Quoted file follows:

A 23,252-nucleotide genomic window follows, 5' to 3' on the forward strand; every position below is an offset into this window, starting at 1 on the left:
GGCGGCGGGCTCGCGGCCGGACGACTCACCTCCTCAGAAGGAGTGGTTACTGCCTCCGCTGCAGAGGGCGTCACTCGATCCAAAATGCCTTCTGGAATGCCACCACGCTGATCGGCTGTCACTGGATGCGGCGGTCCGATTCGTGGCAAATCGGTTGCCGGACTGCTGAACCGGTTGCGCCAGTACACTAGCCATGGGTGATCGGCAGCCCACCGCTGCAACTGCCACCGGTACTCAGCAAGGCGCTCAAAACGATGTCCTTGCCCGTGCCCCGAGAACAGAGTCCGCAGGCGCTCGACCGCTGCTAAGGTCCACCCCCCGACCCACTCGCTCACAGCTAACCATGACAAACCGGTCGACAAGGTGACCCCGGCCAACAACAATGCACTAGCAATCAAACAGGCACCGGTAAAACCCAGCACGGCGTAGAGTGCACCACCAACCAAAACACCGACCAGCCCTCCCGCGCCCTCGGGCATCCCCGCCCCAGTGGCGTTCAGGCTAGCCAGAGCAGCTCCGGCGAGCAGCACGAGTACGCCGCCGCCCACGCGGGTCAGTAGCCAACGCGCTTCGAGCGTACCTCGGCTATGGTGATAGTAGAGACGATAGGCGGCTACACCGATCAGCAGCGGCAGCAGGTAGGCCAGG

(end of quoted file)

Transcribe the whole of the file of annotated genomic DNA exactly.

A 23,252-nucleotide genomic window follows, 5' to 3' on the forward strand; every position below is an offset into this window, starting at 1 on the left:
GGCGGCGGGCTCGCGGCCGGACGACTCACCTCCTCAGAAGGAGTGGTTACTGCCTCCGCTGCAGAGGGCGTCACTCGATCCAAAATGCCTTCTGGAATGCCACCACGCTGATCGGCTGTCACTGGATGCGGCGGTCCGATTCGTGGCAAATCGGTTGCCGGACTGCTGAACCGGTTGCGCCAGTACACTAGCCATGGGTGATCGGCAGCCCACCGCTGCAACTGCCACCGGTACTCAGCAAGGCGCTCAAAACGATGTCCTTGCCCGTGCCCCGAGAACAGAGTCCGCAGGCGCTCGACCGCTGCTAAGGTCCACCCCCCGACCCACTCGCTCACAGCTAACCATGACAAACCGGTCGACAAGGTGACCCCGGCCAACAACAATGCACTAGCAATCAAACAGGCACCGGTAAAACCCAGCACGGCGTAGAGTGCACCACCAACCAAAACACCGACCAGCCCTCCCGCGCCCTCGGGCATCCCCGCCCCAGTGGCGTTCAGGCTAGCCAGAGCAGCTCCGGCGAGCAGCACGAGTACGCCGCCGCCCACGCGGGTCAGTAGCCAACGCGCTTCGAGCGTACCTCGGCTATGGTGATAGTAGAGACGATAGGCGGCTACACCGATCAGCAGCGGCAGCAGGTAGGCCAGG